Trace elements are essential for normal development and vital for survival of an organism. The trace element iron that is part of haemoglobin is able to bind oxygen and ensures its transport to the body cells via ion transporters. During times of environmental stress, e.g. UV or heat exposure, the level of chemically reactive molecules containing oxygen increases dramatically in the human body. Normal cells are able to neutralize this so called oxygen stress. Some mutated cells have lost this ability.
In humans, mutations in certain iron storage proteins and iron exporters lead to hyperferritinemia-cataract syndrome. This genetic disorder causes progressive dimming and blurriness of vision.
Using X-ray fluorescence (μ-XRF) imaging, KIT scientists were able to examine inorganic element distribution in zebrafish embryonic eyes. Many elements were highly enriched in the pigment epithelial (PE) layer of the zebrafish embryo. By inhibiting mature melanosome formation, detected element levels and enrichment in the PE could be reduced.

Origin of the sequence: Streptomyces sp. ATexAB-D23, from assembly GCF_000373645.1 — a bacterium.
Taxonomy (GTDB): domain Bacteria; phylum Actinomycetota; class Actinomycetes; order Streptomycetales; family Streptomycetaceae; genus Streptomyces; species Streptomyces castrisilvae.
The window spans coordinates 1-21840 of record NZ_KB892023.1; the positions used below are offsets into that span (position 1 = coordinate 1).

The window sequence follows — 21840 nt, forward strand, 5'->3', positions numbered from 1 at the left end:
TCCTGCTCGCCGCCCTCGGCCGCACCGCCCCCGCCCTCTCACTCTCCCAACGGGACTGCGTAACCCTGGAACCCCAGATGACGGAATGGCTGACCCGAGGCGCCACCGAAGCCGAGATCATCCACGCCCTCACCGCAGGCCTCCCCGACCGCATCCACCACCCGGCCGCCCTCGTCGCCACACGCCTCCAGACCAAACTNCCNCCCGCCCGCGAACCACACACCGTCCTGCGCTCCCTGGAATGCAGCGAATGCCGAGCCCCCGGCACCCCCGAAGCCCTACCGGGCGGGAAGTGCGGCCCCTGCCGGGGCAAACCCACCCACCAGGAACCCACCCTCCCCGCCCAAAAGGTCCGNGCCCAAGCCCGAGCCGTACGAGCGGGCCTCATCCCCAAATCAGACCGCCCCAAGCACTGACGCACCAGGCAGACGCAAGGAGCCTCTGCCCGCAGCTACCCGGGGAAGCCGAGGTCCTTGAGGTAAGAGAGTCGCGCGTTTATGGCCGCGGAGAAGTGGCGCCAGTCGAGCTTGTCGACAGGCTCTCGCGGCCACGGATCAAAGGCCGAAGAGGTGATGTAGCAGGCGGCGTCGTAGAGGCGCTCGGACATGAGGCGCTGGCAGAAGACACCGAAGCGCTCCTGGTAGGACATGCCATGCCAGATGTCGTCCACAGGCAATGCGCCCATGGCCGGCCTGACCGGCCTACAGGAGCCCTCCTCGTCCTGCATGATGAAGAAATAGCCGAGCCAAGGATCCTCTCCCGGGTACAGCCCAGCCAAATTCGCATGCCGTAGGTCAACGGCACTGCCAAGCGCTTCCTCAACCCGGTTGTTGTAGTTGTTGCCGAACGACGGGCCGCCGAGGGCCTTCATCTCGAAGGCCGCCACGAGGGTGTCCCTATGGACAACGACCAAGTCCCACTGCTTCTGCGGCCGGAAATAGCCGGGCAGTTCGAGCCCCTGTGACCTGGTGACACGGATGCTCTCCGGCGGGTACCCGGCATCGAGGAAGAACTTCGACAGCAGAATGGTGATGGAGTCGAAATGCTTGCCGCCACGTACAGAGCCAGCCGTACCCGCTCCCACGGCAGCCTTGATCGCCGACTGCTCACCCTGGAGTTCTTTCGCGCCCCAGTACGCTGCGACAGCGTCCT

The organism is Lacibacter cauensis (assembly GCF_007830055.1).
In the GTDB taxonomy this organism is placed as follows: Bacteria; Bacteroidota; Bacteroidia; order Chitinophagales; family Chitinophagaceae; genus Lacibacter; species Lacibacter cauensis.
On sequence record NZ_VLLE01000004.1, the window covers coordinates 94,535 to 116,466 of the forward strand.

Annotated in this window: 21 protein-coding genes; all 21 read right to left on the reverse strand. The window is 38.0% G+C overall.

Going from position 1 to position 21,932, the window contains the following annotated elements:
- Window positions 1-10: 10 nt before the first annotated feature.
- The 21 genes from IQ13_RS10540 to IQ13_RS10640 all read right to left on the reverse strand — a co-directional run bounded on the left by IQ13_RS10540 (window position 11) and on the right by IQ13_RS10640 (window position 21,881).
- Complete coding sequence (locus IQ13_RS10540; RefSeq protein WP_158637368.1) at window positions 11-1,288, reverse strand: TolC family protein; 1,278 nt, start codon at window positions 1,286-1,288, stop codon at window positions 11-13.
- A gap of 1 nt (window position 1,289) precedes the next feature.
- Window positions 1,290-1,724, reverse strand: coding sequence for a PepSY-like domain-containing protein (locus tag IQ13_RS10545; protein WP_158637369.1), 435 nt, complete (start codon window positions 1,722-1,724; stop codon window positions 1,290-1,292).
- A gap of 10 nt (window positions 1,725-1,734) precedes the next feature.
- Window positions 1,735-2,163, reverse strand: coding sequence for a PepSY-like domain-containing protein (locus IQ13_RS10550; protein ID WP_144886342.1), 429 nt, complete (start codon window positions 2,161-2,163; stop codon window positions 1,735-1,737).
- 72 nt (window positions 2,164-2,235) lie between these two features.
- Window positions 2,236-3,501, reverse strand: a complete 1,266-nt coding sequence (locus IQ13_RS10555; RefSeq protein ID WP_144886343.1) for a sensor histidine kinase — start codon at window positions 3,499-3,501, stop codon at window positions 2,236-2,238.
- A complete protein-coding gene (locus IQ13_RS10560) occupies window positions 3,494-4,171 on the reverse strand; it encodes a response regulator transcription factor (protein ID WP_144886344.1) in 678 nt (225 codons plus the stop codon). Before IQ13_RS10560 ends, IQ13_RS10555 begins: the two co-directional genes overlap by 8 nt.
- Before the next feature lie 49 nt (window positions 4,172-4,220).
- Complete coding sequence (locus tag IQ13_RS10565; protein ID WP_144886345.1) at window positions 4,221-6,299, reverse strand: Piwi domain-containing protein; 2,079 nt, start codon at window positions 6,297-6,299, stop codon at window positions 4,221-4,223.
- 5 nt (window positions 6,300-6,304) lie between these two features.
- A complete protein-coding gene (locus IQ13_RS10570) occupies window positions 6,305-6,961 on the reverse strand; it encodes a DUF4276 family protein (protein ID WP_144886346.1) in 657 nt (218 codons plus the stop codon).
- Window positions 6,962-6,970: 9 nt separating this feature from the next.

These studies suggest that melanosomes in pigment epithelial cells protect the lens from oxidative stress during embryonic development, likely by buffering trace elements.
X-ray fluorescence images of the eye of a 3-dpf embryo: Localization of enriched elements in the RPE (arrows).
Masanari Takamiya, Feng Xu, Heikki Suhonen, Victor Gourain, Lixin Yang, Nga Yu Ho, Lukas Helfen, Anne Schröck, Christelle Etard, Clemens Grabher, Sepand Rastegar, Günther Schlunck, Thomas Reinhard, Tilo Baumbach & Uwe Strähle, “Melanosomes in pigmented epithelia maintain eye lens transparency during zebrafish embryonic development”, Scientific Reports 6 (2016)